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Institutional Investors, Managerial Incentives, and Firms' Risk Profiles
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In this dissertation, I study the influence of monitoring by institutional investors on corporate behavior within the context of CEO compensation-based incentives. I find that institutional investors provide an executive with higher levels of compensation sensitivity with respect to a firm’s equity price (Delta). In contrast to prior literature, however, once I control the dynamic nature of the data, institutional investors do not affect compensation sensitivity with respect to a firm’s equity risk (Vega). Instead, I find that institutional investors appear to influence the risk profile of firm through the firm’s investment, financing and diversification policy choices even after I control for the CEO’s compensation structure. The results suggest that compensation-related incentives to increase risk (i.e. vega) and monitoring by institutional investors are substitutes of each other in that both can offset the managerial incentives to reduce risk that stem from greater levels of compensation delta. These results are robust to potential endogeneity problems that may arise due to the dynamic nature of panel data.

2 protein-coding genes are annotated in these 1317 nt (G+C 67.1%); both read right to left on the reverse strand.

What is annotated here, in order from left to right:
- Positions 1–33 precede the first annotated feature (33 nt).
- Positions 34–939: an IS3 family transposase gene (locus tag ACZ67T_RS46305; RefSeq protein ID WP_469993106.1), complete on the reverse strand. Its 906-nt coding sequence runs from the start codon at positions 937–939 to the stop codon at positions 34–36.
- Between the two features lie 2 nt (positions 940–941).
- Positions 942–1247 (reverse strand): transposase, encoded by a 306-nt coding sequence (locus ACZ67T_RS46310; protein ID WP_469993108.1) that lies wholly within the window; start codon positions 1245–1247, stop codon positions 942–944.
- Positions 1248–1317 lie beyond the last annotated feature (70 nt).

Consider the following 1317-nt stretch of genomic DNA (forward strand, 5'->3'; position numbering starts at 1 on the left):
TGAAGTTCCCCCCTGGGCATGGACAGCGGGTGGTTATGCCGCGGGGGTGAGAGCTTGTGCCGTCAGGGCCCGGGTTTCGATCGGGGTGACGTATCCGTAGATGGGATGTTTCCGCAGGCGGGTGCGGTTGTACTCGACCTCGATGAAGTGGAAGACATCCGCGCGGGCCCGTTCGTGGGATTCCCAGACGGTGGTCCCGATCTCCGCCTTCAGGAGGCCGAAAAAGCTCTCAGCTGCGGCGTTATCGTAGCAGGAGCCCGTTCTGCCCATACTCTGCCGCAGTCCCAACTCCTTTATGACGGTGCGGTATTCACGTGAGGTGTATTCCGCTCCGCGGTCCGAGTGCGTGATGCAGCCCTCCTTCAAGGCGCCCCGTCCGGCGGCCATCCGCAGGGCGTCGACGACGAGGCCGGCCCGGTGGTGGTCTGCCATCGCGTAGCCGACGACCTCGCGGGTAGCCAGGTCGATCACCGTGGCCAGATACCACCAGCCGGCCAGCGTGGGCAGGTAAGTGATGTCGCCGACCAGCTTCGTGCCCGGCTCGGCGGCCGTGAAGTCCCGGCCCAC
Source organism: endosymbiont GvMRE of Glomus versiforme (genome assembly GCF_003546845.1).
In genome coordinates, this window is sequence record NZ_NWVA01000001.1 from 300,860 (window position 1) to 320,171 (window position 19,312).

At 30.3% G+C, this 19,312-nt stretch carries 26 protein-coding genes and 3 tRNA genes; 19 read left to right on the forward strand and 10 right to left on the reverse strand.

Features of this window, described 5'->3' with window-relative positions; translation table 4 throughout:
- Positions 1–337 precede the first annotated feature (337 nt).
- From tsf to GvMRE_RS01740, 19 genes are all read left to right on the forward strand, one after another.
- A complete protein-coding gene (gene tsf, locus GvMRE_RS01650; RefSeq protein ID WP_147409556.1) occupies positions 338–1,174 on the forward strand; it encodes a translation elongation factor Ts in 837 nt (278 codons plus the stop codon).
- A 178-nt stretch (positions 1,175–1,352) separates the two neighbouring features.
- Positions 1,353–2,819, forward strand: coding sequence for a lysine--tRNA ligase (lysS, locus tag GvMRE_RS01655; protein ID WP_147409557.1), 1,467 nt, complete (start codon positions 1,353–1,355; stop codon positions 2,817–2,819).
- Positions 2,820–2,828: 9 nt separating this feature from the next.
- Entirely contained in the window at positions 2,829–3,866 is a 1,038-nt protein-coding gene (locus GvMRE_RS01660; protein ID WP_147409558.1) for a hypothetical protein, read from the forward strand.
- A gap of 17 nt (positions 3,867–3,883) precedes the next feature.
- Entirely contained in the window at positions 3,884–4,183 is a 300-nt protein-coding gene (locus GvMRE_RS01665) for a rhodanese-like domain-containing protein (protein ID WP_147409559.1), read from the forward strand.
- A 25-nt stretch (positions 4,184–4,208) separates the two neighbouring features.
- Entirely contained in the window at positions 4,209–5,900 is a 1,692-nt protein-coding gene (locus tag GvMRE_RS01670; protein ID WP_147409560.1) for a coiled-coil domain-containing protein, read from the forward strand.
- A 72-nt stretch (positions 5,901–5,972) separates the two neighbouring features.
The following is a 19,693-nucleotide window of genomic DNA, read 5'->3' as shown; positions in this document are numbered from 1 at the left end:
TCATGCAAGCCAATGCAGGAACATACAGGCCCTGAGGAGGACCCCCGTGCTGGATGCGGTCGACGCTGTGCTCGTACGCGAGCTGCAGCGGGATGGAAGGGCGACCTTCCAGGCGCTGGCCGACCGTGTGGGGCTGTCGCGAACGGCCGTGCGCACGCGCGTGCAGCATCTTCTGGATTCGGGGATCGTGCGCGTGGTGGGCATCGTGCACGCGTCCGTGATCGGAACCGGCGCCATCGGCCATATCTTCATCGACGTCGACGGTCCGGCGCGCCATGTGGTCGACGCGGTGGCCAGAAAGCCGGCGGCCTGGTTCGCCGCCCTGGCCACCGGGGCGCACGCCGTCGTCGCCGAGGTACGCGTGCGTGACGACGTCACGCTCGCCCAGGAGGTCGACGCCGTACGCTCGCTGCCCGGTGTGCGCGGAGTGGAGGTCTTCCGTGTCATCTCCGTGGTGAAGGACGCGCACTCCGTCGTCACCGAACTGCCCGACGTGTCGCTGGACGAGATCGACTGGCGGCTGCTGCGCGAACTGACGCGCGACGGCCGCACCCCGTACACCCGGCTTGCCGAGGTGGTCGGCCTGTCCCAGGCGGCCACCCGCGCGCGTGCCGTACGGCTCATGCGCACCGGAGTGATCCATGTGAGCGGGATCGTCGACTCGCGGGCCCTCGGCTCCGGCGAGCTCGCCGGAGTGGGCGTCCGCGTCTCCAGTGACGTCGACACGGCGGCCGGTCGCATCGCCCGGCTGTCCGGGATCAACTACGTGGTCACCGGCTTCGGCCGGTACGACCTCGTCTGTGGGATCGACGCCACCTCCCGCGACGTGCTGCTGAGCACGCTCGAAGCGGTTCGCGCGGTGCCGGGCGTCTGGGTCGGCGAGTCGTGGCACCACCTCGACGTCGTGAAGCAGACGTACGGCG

SubjectPrincipal Agent Models
Celil, Hursit S (2013). Institutional Investors, Managerial Incentives, and Firms' Risk Profiles. Doctoral dissertation, Texas A&M University. Available electronically from